Tuesday, November 20, 2012

Why abrupt changes in Roman script Konkani?


Why abrupt changes in Roman script Konkani?


The Portuguese arrived in Goa in 1510 and in 1556 a printing press, despatched from Portugal to Abyssinia (now Ethiopia) to help missionary work there, landed in Goa. But circumstances prevented it from leaving India, and, consequently, printing was initiated in Goa. The printing press was attached to St. Paul College, Goa. It is believed that Konkani was written and printed from this printing press.
The 17th century saw the beginning of a large-scale book-printing in Goa, egged on massively by the need to print Christian texts for the benefit of the newly converted Christians. This time also saw a shift from the use of coercion to that of religious education for conversions. Thus, a number of books were printed in Konkani due to the initiative of, among others, Father Thomas Stephens who, in 1640, produced the first Konkani Grammar – the Arte de Lingua Canarim.

In 2006, the ‘Holy Bible – Old and new Testament’ was translated into Konkani – ‘Povitr Pustok – Adlo ani Novo Korar’ .It is indeed the most near-perfect Konkani translation, and I salute the Konkani veteran writers and editors who toiled hard to give us the best translated ‘Povitr Pustok’.
To me and many other like-minded people, the Konkani translation of the Holy Bible is not only ‘Bible Truth’ but the Konkani version used in it is also ‘Bible Truth’. Since most of the translators/editors belong to the Portuguese era, they had the knowledge and experience of the language; hence, they were able to translate it to near-perfection.
Domnic PF Fernandes,
Author of "Domnic's Goa"
& "Mapusa Yesterday & Today" Books".
Before I proceed to write further, I would like to point out that the Konkani in Roman Script is based on Portuguese alphabet and not the English one. The Portuguese alphabet goes like this:

A [ah], B [beh], C [seh], D [deh], E [ay], F [ehf], G [geh], H [a-gah], I [ee], J [jota], K [cahpah], L [éhl], M [éhme], N [éhne], O [óhr], P [peh], Q [qay], R [éh-rre], S [éh-sse], T [têh], U [oo], V [vay], W [dublioo], X [shish], Y [ipsilon or i grego] and Z [zay].

The letters K, W and Y are normally not used in Portuguese native words, except for scientific terms and abbreviations for distances (Km) or weights (Kg).

In the entire ‘Povitr Pustok’, I have not found the use of the letter ‘y’ because, as mentioned above, it is not used in Portuguese native speaking words on which Konkani in Roman script is based, and neither does it make sense because by using it we tend to destroy the Konkani language, which has a substantially long tradition. And traditions and customs are respected generally even while drafting laws and legislation.

Around five years ago, I remember it was announced that if two vowels came together, the letter ‘y’ could be inserted in between them. But, if one knows and follows the Portuguese alphabet, there is no need to do it.

Presently, several Konkani writers have begun using the letter ‘y’ indiscriminately without any rhyme or reason. I have come across the following words (out of many), with their new version:

bebdikai – bebdikay
boddai – bodday
girestkai - girestkay
Julai (month) – Julay
kortai - kortay
khuxalkai – khuxalkay
mai - may
osmitai – osmitay
pai - pay
purai - puray
sahitai - sahitay
sovostkai - sovostkay
Sosnnikai - sosnnikay
Somudai – somuday
Vattai – vattay

In all these words, the last two letters are pronounced as (ah-ee) e.g. Aitar (ah-ee-têh- éh-rre);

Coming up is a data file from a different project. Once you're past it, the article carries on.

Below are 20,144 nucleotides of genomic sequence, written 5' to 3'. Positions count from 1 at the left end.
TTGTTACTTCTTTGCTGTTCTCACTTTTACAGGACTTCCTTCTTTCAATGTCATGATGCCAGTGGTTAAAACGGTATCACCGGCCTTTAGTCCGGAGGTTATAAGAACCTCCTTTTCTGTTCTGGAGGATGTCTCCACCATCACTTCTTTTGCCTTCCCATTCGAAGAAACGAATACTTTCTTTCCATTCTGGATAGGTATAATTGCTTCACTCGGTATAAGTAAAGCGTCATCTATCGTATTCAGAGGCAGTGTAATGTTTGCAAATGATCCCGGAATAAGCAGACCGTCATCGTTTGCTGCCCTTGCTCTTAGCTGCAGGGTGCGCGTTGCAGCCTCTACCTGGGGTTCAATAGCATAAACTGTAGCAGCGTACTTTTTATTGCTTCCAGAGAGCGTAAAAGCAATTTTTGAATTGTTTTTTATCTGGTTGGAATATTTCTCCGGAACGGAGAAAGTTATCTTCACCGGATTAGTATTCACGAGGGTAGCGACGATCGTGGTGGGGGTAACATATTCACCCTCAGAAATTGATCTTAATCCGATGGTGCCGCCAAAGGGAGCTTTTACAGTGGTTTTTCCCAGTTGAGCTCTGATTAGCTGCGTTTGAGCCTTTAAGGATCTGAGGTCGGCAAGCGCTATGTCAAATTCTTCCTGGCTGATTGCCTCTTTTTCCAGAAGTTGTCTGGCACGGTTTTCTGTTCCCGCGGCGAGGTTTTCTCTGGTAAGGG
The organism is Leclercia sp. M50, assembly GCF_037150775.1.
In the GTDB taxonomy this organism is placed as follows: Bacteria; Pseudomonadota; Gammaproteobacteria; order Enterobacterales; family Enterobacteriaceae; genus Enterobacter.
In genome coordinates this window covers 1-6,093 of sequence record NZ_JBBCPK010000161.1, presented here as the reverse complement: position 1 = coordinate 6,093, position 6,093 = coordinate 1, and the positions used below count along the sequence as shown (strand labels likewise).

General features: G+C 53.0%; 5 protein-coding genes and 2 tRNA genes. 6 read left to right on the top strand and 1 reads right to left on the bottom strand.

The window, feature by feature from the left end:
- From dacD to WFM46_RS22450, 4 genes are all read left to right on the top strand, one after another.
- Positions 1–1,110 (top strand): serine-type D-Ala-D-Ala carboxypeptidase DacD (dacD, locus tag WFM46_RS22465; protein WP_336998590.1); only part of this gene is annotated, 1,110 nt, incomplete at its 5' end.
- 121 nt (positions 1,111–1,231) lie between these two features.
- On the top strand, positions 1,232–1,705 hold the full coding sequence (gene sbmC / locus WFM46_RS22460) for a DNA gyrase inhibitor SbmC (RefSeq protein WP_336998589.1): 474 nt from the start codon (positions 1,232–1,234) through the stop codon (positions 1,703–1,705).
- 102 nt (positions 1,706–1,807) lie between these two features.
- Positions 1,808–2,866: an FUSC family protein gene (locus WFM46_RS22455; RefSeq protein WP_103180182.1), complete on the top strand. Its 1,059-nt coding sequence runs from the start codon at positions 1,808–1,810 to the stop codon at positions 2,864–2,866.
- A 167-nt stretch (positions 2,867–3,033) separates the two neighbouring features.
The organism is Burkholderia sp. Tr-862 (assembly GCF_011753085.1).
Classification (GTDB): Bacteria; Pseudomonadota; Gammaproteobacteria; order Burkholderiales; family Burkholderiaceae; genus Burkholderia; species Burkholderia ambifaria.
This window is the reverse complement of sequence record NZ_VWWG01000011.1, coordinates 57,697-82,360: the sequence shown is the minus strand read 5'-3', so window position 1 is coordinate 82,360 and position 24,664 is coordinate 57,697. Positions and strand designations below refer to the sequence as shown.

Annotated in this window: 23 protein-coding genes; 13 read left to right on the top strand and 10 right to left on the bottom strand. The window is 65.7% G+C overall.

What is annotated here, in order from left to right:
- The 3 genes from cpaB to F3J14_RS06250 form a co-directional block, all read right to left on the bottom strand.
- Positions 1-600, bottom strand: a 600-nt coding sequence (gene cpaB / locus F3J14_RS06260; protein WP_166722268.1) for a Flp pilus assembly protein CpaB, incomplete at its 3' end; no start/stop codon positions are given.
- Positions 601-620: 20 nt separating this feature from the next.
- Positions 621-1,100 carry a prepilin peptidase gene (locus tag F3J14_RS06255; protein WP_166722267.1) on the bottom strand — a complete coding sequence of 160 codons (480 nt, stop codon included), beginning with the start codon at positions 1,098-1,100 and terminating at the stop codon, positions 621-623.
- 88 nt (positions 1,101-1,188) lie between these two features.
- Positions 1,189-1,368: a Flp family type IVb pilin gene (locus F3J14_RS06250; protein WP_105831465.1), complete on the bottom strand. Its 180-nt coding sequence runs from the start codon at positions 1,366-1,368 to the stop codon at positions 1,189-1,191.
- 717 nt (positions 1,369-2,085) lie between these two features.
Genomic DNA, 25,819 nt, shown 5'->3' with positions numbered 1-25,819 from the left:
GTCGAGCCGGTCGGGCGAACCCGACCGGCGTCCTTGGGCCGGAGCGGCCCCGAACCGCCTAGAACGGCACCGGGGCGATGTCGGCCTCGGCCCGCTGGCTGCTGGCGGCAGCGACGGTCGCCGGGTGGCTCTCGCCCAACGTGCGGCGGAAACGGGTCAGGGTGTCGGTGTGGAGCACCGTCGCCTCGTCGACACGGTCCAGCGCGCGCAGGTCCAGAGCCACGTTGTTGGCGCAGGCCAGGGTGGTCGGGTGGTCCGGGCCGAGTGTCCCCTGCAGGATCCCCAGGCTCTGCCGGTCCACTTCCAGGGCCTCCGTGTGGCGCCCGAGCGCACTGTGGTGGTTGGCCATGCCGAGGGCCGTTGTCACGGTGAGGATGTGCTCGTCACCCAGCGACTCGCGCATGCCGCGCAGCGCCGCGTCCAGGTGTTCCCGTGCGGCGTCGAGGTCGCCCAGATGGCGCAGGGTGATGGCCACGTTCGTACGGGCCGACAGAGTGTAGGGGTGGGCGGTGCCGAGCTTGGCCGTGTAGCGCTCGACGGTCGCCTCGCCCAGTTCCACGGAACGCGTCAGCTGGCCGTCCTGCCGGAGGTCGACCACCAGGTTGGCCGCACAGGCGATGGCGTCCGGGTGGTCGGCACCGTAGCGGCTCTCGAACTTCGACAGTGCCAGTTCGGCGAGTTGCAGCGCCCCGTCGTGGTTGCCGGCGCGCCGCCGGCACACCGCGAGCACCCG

Moriadik - moryadik – we don’t have to add a ‘y’ because the sound of ia is ee-ah.

Here are some more examples with their new version:
avoi-bapui - avoy-bapuy
avoi-bapain - avoy-bapayn
doia – doya
ezmanponn - yezmanponn
ieo – yeo
ieta – yeta
eukar – yeukar
ievun - yevun
gaionn - gayonn
gheiat - gheyat
kariavoll - karyavoll
kednaim – kednay
paim - pay
proitn – proytn
niall – niyall

In view of the above observation, I strongly suggest that we stop using the letter ‘y’ in Konkani because it will neither serve nor suit any useful purpose. If at all, we are bent on using the letter ‘y’, then we could as well shift to the English alphabet, and consequently take into serious consideration ‘but’, ‘put’, ‘foot’, etc. Because by merely adding ‘y’, we are, by no means, standardising or improving the orthography of Konkani in the Roman script. And, what about the diacritic marks? BTW, I am for change but not for mixture of alphabets from different languages.

The process of standardising Konkani began after Liberation and the language and a large mass of the text including the Holy Bible in Konkani, has come to an appreciable standard. Hence, the abrupt changes, probably suited to the Mangalorean version, can only lead to confusion unlimited. The opinion has been doing the rounds among Konkani readers, many of whom are irritated with the unnecessary changes. But they have not gathered the courage to voice their preference, apprehensive of hurting sentiments.

Moreover, Konkani in Roman script is already facing several vexing hurdles, and it has to be ensured that those who have still adhered to it faithfully are not compelled to give it up altogether. The younger set of readers would then rather opt for literature in the Devanagari script or be content with English. We are already a confused lot - let us not confuse the Konkani language lovers any further.

I am sending out this message now so it reaches the right people before the daily newspaper “Amcho Avaz” begins to circulate among Goans. I am copying this message to Konkani Institutions.

"Mapusa Yesterday & Today" Book Released in Kuwait on
November 16, 2012 by Gaspar Almeida (seen right)

Domnic Fernandes
Anjuna, Goa
Mob: 8805237604/9420979201
Email: domvalden@hotmail.com


[Archived by gaspar almeida, as received from the writer, Domnic Fernandes on 20 Nov. 2012]

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